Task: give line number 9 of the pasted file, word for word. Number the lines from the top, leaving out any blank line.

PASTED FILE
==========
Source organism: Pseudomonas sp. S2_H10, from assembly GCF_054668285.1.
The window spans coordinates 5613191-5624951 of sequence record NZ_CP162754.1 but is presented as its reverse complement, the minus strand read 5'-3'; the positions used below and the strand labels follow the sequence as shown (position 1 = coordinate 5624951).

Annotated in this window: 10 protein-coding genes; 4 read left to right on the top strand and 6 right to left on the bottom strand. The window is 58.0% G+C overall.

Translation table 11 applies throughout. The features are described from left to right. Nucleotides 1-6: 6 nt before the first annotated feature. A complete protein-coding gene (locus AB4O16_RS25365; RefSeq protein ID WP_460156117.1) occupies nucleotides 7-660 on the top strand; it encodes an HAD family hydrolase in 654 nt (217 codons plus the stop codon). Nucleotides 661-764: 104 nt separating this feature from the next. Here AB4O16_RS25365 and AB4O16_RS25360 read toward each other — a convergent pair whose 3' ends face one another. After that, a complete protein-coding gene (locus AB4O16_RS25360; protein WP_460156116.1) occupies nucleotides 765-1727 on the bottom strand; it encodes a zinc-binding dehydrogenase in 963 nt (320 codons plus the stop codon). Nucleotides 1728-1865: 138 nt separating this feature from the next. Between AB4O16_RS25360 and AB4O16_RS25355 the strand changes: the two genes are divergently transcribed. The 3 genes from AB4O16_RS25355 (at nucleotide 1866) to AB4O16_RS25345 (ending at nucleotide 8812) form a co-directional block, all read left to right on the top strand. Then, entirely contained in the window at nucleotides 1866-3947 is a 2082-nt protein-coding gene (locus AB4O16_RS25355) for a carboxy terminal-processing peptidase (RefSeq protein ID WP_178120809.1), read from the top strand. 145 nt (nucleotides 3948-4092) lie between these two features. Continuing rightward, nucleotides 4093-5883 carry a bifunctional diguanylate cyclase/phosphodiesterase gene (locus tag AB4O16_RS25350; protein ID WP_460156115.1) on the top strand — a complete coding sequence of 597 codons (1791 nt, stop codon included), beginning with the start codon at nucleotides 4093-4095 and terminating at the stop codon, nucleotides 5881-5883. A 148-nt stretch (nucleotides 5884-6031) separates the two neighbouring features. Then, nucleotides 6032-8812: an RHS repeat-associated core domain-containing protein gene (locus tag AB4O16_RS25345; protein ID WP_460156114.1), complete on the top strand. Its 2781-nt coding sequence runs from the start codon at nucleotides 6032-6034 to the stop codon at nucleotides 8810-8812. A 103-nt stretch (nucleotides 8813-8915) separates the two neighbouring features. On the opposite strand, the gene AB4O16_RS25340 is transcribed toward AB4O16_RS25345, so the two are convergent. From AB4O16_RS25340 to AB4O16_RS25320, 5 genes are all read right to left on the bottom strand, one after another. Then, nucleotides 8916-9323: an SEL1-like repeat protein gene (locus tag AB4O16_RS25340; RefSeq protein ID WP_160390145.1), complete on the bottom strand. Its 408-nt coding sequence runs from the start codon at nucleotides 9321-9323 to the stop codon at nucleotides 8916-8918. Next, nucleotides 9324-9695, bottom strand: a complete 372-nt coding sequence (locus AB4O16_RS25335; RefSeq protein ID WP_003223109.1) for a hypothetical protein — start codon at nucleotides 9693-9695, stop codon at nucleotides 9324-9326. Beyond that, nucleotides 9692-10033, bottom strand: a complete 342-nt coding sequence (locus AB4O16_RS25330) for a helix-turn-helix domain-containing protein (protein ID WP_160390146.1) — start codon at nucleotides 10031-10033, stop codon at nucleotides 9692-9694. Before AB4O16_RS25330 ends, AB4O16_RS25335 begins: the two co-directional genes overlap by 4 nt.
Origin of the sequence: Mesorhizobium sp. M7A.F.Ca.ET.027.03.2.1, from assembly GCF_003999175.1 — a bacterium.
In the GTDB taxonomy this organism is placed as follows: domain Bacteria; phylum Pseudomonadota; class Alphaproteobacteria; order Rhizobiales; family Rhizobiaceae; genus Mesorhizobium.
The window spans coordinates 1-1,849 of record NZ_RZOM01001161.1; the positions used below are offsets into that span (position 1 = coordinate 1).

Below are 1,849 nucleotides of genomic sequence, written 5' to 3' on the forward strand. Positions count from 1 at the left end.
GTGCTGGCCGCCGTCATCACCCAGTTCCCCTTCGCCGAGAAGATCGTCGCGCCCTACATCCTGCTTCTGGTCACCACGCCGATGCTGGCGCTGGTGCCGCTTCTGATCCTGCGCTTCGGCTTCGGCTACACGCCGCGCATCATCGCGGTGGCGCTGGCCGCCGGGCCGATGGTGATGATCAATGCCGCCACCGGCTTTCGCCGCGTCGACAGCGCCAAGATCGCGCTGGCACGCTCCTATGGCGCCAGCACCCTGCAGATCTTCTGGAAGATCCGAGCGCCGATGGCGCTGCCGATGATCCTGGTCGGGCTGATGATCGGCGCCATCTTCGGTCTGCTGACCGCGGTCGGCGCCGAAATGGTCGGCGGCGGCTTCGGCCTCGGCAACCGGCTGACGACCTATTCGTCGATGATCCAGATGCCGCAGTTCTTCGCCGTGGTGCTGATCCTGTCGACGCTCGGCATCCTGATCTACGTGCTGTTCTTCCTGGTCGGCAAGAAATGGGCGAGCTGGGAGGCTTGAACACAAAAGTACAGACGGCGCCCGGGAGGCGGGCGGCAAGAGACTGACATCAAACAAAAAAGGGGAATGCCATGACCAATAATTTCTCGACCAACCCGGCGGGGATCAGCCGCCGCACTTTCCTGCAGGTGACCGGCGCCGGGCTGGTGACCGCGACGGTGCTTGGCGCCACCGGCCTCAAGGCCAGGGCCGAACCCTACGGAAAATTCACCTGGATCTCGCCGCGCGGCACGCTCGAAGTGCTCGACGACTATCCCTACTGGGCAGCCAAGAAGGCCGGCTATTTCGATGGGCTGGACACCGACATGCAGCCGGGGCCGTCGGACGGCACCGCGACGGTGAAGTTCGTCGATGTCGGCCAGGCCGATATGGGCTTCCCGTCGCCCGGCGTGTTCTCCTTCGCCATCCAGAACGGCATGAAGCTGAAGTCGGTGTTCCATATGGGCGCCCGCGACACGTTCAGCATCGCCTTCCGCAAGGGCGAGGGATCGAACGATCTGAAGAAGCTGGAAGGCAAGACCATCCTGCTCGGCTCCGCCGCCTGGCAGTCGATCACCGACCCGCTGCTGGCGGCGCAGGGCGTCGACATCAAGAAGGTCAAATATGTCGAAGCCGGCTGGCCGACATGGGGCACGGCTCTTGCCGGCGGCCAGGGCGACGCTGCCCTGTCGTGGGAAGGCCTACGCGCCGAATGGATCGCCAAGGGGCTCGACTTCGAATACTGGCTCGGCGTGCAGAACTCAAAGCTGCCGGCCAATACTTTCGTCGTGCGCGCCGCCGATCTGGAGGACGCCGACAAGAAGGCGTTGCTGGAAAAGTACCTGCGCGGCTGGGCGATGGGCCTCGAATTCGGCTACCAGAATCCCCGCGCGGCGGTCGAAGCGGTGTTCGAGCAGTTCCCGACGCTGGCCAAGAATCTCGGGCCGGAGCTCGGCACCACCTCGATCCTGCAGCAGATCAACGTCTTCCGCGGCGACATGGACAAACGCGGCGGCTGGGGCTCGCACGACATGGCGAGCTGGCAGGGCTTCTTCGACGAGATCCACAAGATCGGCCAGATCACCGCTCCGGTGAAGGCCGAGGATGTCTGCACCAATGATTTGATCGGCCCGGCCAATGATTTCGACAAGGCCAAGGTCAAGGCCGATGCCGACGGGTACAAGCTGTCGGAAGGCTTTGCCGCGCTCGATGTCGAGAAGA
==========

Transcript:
GTGCTGGCCGCCGTCATCACCCAGTTCCCCTTCGCCGAGAAGATCGTCGCGCCCTACATCCTGCTTCTGGTCACCACGCCGATGCTGGCGCTGGTGCCGCTTCTGATCCTGCGCTTCGGCTTCGGCTACACGCCGCGCATCATCGCGGTGGCGCTGGCCGCCGGGCCGATGGTGATGATCAATGCCGCCACCGGCTTTCGCCGCGTCGACAGCGCCAAGATCGCGCTGGCACGCTCCTATGGCGCCAGCACCCTGCAGATCTTCTGGAAGATCCGAGCGCCGATGGCGCTGCCGATGATCCTGGTCGGGCTGATGATCGGCGCCATCTTCGGTCTGCTGACCGCGGTCGGCGCCGAAATGGTCGGCGGCGGCTTCGGCCTCGGCAACCGGCTGACGACCTATTCGTCGATGATCCAGATGCCGCAGTTCTTCGCCGTGGTGCTGATCCTGTCGACGCTCGGCATCCTGATCTACGTGCTGTTCTTCCTGGTCGGCAAGAAATGGGCGAGCTGGGAGGCTTGAACACAAAAGTACAGACGGCGCCCGGGAGGCGGGCGGCAAGAGACTGACATCAAACAAAAAAGGGGAATGCCATGACCAATAATTTCTCGACCAACCCGGCGGGGATCAGCCGCCGCACTTTCCTGCAGGTGACCGGCGCCGGGCTGGTGACCGCGACGGTGCTTGGCGCCACCGGCCTCAAGGCCAGGGCCGAACCCTACGGAAAATTCACCTGGATCTCGCCGCGCGGCACGCTCGAAGTGCTCGACGACTATCCCTACTGGGCAGCCAAGAAGGCCGGCTATTTCGATGGGCTGGACACCGACATGCAGCCGGGGCCGTCGGACGGCACCGCGACGGTGAAGTTCGTCGATGTCGGCCAGGCCGATATGGGCTTCCCGTCGCCCGGCGTGTTCTCCTTCGCCATCCAGAACGGCATGAAGCTGAAGTCGGTGTTCCATATGGGCGCCCGCGACACGTTCAGCATCGCCTTCCGCAAGGGCGAGGGATCGAACGATCTGAAGAAGCTGGAAGGCAAGACCATCCTGCTCGGCTCCGCCGCCTGGCAGTCGATCACCGACCCGCTGCTGGCGGCGCAGGGCGTCGACATCAAGAAGGTCAAATATGTCGAAGCCGGCTGGCCGACATGGGGCACGGCTCTTGCCGGCGGCCAGGGCGACGCTGCCCTGTCGTGGGAAGGCCTACGCGCCGAATGGATCGCCAAGGGGCTCGACTTCGAATACTGGCTCGGCGTGCAGAACTCAAAGCTGCCGGCCAATACTTTCGTCGTGCGCGCCGCCGATCTGGAGGACGCCGACAAGAAGGCGTTGCTGGAAAAGTACCTGCGCGGCTGGGCGATGGGCCTCGAATTCGGCTACCAGAATCCCCGCGCGGCGGTCGAAGCGGTGTTCGAGCAGTTCCCGACGCTGGCCAAGAATCTCGGGCCGGAGCTCGGCACCACCTCGATCCTGCAGCAGATCAACGTCTTCCGCGGCGACATGGACAAACGCGGCGGCTGGGGCTCGCACGACATGGCGAGCTGGCAGGGCTTCTTCGACGAGATCCACAAGATCGGCCAGATCACCGCTCCGGTGAAGGCCGAGGATGTCTGCACCAATGATTTGATCGGCCCGGCCAATGATTTCGACAAGGCCAAGGTCAAGGCCGATGCCGACGGGTACAAGCTGTCGGAAGGCTTTGCCGCGCTCGATGTCGAGAAGA